Cover Stories: A Genealogy of the Legal Public Sphere in Yemen

  • Brinkley Messick
Part of the Culture and Religion in International Relations book series (CRIR)

Abstract

Compared with most countries of the Middle East and North Africa, the background of modern legal change in Yemen is unusual in several key respects. First, is the absence of a period of Western colonial rule, at least for the northern highlands. This meant that legal transformations generally came later and were markedly different than in most other countries. There was no restriction of existing Islamic legal applications to the sphere of personal status law, or family law, which was typical under colonial rule, and there also was no imposition of Western law in such characteristic areas as criminal and commercial law. Caveats to this non-colonial history, however, are the ramifying legal influences of British rule in Aden (1830–1967) and also the nearly 50-year period of Ottoman rule in the highlands around the turn of the 20th century.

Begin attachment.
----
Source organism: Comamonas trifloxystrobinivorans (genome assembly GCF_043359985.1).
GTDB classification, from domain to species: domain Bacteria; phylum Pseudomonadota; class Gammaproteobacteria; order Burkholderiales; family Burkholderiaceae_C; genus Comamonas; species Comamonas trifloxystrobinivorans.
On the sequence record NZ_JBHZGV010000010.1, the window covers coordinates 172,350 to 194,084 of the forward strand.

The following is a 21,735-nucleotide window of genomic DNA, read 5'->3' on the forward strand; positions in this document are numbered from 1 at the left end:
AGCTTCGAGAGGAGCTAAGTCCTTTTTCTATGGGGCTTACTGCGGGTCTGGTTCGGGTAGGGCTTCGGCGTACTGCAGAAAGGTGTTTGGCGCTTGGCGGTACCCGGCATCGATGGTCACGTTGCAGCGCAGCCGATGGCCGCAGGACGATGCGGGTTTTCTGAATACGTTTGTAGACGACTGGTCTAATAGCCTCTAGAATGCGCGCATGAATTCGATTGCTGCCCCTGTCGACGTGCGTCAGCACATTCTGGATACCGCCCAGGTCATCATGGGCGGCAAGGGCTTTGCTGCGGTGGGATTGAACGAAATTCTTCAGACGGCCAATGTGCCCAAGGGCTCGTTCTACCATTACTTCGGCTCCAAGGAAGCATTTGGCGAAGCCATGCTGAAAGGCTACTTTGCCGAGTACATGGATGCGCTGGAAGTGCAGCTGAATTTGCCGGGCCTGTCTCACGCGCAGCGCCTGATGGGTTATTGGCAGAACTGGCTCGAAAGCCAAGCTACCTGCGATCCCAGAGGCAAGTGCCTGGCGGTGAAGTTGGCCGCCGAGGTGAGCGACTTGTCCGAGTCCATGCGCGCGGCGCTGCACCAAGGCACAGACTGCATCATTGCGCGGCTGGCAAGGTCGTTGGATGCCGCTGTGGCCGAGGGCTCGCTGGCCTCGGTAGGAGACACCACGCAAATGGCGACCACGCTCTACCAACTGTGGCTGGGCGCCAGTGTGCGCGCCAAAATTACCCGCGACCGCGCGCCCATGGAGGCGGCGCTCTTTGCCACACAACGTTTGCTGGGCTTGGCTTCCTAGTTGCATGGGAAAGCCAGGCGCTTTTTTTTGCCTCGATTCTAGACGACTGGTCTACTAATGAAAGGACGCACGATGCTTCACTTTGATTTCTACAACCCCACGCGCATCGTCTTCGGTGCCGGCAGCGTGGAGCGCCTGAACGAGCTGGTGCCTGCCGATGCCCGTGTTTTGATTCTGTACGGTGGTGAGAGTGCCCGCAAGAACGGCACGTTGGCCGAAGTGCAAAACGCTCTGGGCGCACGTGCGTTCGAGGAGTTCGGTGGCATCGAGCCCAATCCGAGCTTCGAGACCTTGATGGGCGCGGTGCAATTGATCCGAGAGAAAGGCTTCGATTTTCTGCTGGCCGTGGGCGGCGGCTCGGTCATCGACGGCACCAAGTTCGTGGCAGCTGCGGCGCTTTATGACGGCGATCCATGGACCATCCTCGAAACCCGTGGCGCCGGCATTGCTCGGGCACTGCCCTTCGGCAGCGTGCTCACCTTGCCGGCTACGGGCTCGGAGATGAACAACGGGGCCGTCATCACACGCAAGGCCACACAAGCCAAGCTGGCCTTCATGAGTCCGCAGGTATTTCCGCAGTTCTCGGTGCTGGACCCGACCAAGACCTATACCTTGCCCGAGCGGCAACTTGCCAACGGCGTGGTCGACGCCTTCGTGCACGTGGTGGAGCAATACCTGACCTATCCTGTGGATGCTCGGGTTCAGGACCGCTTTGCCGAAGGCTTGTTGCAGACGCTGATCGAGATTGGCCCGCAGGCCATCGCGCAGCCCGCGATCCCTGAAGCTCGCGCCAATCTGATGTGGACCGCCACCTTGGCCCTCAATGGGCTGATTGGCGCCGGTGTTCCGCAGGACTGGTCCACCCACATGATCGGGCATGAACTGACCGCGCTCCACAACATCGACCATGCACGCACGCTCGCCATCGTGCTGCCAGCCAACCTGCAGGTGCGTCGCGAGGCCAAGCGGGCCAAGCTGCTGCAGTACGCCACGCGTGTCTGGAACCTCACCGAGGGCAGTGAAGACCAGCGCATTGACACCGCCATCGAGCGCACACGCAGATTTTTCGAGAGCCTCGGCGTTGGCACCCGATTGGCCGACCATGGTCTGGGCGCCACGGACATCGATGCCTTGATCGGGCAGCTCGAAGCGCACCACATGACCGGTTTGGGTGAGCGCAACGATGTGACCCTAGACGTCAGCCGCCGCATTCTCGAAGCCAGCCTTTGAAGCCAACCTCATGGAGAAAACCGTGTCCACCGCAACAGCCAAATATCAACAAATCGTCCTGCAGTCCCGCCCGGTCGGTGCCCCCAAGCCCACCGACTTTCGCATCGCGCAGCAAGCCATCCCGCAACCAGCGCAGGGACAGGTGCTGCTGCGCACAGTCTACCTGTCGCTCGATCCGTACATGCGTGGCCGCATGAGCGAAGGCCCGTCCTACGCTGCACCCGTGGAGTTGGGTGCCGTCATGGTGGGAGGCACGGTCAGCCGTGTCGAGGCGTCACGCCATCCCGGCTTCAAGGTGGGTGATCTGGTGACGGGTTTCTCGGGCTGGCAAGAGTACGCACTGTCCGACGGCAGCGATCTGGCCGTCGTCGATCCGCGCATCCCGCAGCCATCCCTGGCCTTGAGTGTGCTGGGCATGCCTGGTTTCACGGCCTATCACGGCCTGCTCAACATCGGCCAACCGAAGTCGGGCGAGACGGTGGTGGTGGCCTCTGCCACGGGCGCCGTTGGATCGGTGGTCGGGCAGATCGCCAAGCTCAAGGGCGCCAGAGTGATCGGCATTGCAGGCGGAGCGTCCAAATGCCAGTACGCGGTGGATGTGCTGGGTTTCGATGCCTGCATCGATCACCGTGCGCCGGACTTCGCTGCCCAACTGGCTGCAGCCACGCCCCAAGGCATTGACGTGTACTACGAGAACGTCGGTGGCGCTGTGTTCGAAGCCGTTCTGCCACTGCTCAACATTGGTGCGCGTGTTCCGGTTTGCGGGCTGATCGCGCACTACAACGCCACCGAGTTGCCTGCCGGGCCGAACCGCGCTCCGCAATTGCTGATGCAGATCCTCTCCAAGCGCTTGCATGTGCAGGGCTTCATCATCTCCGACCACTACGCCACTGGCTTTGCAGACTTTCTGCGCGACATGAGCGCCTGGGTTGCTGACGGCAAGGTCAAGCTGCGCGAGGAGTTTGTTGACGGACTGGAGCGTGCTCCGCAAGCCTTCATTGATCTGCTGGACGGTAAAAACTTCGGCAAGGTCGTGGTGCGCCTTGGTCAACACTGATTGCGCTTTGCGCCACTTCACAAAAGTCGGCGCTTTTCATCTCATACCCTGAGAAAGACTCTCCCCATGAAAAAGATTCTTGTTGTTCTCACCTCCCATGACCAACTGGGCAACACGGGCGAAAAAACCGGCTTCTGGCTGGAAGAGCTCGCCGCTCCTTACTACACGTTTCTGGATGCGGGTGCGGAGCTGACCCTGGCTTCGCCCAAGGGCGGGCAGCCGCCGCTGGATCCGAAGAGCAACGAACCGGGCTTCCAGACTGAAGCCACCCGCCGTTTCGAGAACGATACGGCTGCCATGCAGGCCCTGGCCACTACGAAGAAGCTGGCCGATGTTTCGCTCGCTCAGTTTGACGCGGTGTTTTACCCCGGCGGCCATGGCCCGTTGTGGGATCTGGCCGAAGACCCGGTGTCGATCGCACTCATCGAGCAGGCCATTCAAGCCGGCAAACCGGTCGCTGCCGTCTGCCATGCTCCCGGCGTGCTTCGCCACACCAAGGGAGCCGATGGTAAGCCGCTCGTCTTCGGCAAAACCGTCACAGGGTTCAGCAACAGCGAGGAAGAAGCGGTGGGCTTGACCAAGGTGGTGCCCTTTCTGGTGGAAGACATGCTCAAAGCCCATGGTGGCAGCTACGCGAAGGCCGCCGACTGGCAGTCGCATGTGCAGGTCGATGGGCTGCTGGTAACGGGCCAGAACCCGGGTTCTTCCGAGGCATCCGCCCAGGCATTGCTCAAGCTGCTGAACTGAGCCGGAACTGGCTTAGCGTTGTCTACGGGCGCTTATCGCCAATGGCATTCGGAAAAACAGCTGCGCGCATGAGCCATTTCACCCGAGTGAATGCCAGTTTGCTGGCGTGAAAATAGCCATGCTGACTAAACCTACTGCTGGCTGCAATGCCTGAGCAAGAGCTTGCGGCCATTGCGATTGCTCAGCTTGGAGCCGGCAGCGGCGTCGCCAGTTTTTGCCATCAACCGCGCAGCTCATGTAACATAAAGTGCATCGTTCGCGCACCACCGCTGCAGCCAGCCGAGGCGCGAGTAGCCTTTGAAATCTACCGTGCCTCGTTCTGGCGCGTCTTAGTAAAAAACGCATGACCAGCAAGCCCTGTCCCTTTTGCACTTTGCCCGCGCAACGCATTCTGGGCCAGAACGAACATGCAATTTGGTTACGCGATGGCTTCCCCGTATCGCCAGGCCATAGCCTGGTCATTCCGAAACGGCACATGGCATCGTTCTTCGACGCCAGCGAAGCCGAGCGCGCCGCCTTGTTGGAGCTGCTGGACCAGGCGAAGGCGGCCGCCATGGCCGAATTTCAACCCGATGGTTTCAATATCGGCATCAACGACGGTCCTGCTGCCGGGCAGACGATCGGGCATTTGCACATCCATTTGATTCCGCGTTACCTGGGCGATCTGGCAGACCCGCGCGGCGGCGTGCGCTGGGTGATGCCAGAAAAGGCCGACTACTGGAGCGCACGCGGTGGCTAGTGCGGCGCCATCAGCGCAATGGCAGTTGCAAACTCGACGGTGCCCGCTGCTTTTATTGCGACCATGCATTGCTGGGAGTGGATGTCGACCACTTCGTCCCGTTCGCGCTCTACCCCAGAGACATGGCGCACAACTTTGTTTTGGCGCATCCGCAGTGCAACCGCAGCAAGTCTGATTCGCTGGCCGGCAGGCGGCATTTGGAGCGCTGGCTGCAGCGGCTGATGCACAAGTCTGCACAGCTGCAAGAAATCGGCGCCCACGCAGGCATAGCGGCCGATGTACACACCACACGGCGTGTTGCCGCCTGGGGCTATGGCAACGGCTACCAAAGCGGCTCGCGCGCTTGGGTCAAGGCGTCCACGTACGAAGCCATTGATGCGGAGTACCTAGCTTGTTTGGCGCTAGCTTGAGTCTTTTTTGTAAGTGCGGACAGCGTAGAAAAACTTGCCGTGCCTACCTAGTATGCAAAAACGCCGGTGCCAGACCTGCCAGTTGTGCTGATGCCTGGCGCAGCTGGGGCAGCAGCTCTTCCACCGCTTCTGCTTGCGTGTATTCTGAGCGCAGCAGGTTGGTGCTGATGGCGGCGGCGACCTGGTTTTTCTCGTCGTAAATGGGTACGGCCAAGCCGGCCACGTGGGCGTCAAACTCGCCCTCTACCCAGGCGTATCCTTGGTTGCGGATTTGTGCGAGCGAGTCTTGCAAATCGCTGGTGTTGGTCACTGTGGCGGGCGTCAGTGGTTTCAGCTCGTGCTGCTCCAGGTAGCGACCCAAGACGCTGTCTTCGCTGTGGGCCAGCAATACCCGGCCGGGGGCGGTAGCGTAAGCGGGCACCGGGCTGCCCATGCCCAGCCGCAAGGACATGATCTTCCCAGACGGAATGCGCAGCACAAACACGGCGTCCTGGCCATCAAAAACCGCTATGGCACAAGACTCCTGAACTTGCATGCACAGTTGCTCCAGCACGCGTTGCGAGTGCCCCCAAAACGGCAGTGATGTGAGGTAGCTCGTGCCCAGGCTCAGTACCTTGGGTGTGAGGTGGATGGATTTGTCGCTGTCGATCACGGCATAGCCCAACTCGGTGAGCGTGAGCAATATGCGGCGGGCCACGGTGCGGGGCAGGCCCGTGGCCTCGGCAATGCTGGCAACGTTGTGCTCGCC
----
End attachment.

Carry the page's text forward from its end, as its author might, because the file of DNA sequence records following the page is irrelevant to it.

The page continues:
Keywords

Burning Europe Turkey Egypt Nial 

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Copyright information

© Armando Salvatore and Mark LeVine 2005

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  • Brinkley Messick

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